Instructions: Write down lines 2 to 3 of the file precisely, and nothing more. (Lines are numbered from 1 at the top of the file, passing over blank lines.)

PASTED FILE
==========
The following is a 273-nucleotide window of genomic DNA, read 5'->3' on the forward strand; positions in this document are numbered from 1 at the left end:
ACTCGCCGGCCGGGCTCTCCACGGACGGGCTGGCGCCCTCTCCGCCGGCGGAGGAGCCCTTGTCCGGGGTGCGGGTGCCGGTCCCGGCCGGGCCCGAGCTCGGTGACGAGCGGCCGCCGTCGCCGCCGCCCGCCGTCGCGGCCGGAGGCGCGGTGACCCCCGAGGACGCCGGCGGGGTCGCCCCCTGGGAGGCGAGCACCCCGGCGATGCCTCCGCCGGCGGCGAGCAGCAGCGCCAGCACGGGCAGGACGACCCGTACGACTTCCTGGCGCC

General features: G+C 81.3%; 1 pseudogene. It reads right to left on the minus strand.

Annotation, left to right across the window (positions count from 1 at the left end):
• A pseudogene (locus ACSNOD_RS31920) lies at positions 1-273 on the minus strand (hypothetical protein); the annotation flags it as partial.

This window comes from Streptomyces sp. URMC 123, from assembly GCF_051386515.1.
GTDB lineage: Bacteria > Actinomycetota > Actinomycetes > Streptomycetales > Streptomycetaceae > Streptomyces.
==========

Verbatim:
ACTCGCCGGCCGGGCTCTCCACGGACGGGCTGGCGCCCTCTCCGCCGGCGGAGGAGCCCTTGTCCGGGGTGCGGGTGCCGGTCCCGGCCGGGCCCGAGCTCGGTGACGAGCGGCCGCCGTCGCCGCCGCCCGCCGTCGCGGCCGGAGGCGCGGTGACCCCCGAGGACGCCGGCGGGGTCGCCCCCTGGGAGGCGAGCACCCCGGCGATGCCTCCGCCGGCGGCGAGCAGCAGCGCCAGCACGGGCAGGACGACCCGTACGACTTCCTGGCGCC

General features: G+C 81.3%; 1 pseudogene. It reads right to left on the minus strand.